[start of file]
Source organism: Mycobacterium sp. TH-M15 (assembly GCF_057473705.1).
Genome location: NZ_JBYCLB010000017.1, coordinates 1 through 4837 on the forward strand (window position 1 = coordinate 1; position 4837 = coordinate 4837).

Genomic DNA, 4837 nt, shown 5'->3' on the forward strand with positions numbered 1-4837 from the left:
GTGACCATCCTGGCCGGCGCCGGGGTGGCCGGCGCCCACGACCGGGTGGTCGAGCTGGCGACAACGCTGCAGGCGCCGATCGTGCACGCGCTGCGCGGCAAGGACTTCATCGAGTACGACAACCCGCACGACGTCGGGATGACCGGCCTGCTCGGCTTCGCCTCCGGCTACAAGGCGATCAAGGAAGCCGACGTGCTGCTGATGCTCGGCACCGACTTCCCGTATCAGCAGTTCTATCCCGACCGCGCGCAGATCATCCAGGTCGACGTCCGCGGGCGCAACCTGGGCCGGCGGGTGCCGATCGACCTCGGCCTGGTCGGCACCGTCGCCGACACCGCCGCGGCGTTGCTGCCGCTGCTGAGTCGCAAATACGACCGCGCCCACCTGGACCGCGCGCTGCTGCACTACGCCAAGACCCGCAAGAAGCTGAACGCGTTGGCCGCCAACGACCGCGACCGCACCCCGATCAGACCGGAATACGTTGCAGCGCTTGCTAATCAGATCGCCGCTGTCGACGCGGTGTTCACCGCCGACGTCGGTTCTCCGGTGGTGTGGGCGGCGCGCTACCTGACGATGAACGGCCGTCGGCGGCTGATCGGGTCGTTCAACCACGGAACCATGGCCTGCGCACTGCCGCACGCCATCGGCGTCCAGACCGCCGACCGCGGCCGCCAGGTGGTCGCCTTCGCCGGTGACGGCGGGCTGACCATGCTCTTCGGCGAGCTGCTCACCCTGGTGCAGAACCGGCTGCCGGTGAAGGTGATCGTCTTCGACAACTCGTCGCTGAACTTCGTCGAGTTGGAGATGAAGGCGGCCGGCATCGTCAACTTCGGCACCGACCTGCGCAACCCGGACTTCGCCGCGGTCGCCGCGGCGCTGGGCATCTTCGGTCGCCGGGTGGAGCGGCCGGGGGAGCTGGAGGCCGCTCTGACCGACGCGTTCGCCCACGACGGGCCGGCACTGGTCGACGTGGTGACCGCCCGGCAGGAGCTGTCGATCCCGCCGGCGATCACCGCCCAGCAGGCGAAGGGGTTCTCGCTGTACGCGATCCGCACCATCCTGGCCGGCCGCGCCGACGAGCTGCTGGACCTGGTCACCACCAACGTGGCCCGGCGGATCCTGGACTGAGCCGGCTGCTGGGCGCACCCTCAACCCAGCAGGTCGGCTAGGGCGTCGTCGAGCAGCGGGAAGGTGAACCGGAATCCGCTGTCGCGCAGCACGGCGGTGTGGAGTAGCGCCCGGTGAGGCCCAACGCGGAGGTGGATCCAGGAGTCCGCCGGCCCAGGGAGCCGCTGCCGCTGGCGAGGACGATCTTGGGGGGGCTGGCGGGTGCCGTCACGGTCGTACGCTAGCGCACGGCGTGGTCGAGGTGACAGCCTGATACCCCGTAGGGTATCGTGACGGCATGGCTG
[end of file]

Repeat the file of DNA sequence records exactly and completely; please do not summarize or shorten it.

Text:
Source organism: Mycobacterium sp. TH-M15 (assembly GCF_057473705.1).
Genome location: NZ_JBYCLB010000017.1, coordinates 1 through 4837 on the forward strand (window position 1 = coordinate 1; position 4837 = coordinate 4837).

Genomic DNA, 4837 nt, shown 5'->3' on the forward strand with positions numbered 1-4837 from the left:
GTGACCATCCTGGCCGGCGCCGGGGTGGCCGGCGCCCACGACCGGGTGGTCGAGCTGGCGACAACGCTGCAGGCGCCGATCGTGCACGCGCTGCGCGGCAAGGACTTCATCGAGTACGACAACCCGCACGACGTCGGGATGACCGGCCTGCTCGGCTTCGCCTCCGGCTACAAGGCGATCAAGGAAGCCGACGTGCTGCTGATGCTCGGCACCGACTTCCCGTATCAGCAGTTCTATCCCGACCGCGCGCAGATCATCCAGGTCGACGTCCGCGGGCGCAACCTGGGCCGGCGGGTGCCGATCGACCTCGGCCTGGTCGGCACCGTCGCCGACACCGCCGCGGCGTTGCTGCCGCTGCTGAGTCGCAAATACGACCGCGCCCACCTGGACCGCGCGCTGCTGCACTACGCCAAGACCCGCAAGAAGCTGAACGCGTTGGCCGCCAACGACCGCGACCGCACCCCGATCAGACCGGAATACGTTGCAGCGCTTGCTAATCAGATCGCCGCTGTCGACGCGGTGTTCACCGCCGACGTCGGTTCTCCGGTGGTGTGGGCGGCGCGCTACCTGACGATGAACGGCCGTCGGCGGCTGATCGGGTCGTTCAACCACGGAACCATGGCCTGCGCACTGCCGCACGCCATCGGCGTCCAGACCGCCGACCGCGGCCGCCAGGTGGTCGCCTTCGCCGGTGACGGCGGGCTGACCATGCTCTTCGGCGAGCTGCTCACCCTGGTGCAGAACCGGCTGCCGGTGAAGGTGATCGTCTTCGACAACTCGTCGCTGAACTTCGTCGAGTTGGAGATGAAGGCGGCCGGCATCGTCAACTTCGGCACCGACCTGCGCAACCCGGACTTCGCCGCGGTCGCCGCGGCGCTGGGCATCTTCGGTCGCCGGGTGGAGCGGCCGGGGGAGCTGGAGGCCGCTCTGACCGACGCGTTCGCCCACGACGGGCCGGCACTGGTCGACGTGGTGACCGCCCGGCAGGAGCTGTCGATCCCGCCGGCGATCACCGCCCAGCAGGCGAAGGGGTTCTCGCTGTACGCGATCCGCACCATCCTGGCCGGCCGCGCCGACGAGCTGCTGGACCTGGTCACCACCAACGTGGCCCGGCGGATCCTGGACTGAGCCGGCTGCTGGGCGCACCCTCAACCCAGCAGGTCGGCTAGGGCGTCGTCGAGCAGCGGGAAGGTGAACCGGAATCCGCTGTCGCGCAGCACGGCGGTGTGGAGTAGCGCCCGGTGAGGCCCAACGCGGAGGTGGATCCAGGAGTCCGCCGGCCCAGGGAGCCGCTGCCGCTGGCGAGGACGATCTTGGGGGGGCTGGCGGGTGCCGTCACGGTCGTACGCTAGCGCACGGCGTGGTCGAGGTGACAGCCTGATACCCCGTAGGGTATCGTGACGGCATGGCTG